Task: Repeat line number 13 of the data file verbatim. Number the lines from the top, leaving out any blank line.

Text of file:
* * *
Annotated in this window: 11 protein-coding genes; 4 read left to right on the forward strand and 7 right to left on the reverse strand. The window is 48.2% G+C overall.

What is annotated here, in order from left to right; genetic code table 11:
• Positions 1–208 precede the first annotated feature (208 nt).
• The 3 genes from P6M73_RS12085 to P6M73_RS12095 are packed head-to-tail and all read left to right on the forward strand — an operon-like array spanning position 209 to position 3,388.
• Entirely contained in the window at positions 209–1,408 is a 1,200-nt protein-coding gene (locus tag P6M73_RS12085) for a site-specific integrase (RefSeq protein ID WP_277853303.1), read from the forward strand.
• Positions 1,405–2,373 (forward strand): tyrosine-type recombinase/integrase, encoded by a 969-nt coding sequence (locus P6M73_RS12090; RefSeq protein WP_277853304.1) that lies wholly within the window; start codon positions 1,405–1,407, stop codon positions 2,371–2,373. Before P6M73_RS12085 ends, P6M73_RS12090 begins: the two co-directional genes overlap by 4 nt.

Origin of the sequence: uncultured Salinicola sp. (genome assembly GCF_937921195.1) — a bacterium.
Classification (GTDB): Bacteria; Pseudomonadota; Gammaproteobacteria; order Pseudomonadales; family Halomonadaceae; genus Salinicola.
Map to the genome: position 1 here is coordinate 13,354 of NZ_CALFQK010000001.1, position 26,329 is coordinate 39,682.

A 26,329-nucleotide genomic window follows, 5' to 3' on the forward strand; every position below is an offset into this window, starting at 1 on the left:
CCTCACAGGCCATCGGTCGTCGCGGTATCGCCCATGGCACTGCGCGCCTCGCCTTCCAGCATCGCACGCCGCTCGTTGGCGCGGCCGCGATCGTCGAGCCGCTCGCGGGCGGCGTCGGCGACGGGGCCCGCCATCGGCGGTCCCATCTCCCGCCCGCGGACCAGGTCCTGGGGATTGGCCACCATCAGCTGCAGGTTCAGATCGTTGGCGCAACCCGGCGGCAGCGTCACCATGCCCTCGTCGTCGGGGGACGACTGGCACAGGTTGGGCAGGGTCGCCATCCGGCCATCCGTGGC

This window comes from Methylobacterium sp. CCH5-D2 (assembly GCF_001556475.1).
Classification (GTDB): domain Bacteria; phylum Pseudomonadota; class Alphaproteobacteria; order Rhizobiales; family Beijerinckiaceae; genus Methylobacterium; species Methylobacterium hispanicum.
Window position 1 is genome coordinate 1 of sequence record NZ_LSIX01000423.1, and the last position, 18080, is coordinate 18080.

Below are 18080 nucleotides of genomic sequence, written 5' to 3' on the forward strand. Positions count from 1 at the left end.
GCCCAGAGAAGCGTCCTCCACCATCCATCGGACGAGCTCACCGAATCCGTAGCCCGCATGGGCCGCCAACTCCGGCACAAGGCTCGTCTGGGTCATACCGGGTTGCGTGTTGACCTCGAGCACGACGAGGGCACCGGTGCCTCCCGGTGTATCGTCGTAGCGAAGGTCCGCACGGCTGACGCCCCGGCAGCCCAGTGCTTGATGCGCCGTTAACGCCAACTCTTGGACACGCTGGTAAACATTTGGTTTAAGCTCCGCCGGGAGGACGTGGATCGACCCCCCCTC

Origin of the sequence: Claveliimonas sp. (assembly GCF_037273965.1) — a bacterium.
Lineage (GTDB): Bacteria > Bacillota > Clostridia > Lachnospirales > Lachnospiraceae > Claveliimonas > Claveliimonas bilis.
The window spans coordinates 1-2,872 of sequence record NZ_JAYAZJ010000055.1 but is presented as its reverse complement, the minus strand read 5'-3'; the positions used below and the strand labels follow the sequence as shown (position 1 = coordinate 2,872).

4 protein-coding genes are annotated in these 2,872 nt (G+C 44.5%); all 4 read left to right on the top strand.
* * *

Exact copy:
Classification (GTDB): domain Bacteria; phylum Pseudomonadota; class Alphaproteobacteria; order Rhizobiales; family Beijerinckiaceae; genus Methylobacterium; species Methylobacterium hispanicum.